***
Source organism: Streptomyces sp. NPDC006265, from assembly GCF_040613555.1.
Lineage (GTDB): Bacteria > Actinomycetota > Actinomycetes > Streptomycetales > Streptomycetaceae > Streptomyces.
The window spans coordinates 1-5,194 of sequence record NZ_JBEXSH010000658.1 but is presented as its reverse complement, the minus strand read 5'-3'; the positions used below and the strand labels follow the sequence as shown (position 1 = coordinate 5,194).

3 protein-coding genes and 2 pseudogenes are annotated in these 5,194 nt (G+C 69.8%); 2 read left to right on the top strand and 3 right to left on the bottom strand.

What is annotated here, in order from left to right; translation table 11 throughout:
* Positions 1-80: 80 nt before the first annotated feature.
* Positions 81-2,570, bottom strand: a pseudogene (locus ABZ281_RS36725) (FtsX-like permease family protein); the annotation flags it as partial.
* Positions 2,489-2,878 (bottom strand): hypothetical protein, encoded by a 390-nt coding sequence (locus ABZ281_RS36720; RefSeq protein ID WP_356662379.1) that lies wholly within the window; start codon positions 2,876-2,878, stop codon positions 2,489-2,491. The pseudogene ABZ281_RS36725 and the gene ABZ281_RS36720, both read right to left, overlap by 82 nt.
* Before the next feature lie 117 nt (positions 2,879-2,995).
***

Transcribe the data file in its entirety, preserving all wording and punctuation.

Source organism: Streptomyces sp. NPDC006265, from assembly GCF_040613555.1.
Lineage (GTDB): Bacteria > Actinomycetota > Actinomycetes > Streptomycetales > Streptomycetaceae > Streptomyces.
The window spans coordinates 1-5,194 of sequence record NZ_JBEXSH010000658.1 but is presented as its reverse complement, the minus strand read 5'-3'; the positions used below and the strand labels follow the sequence as shown (position 1 = coordinate 5,194).

3 protein-coding genes and 2 pseudogenes are annotated in these 5,194 nt (G+C 69.8%); 2 read left to right on the top strand and 3 right to left on the bottom strand.

What is annotated here, in order from left to right; translation table 11 throughout:
* Positions 1-80: 80 nt before the first annotated feature.
* Positions 81-2,570, bottom strand: a pseudogene (locus ABZ281_RS36725) (FtsX-like permease family protein); the annotation flags it as partial.
* Positions 2,489-2,878 (bottom strand): hypothetical protein, encoded by a 390-nt coding sequence (locus ABZ281_RS36720; RefSeq protein ID WP_356662379.1) that lies wholly within the window; start codon positions 2,876-2,878, stop codon positions 2,489-2,491. The pseudogene ABZ281_RS36725 and the gene ABZ281_RS36720, both read right to left, overlap by 82 nt.
* Before the next feature lie 117 nt (positions 2,879-2,995).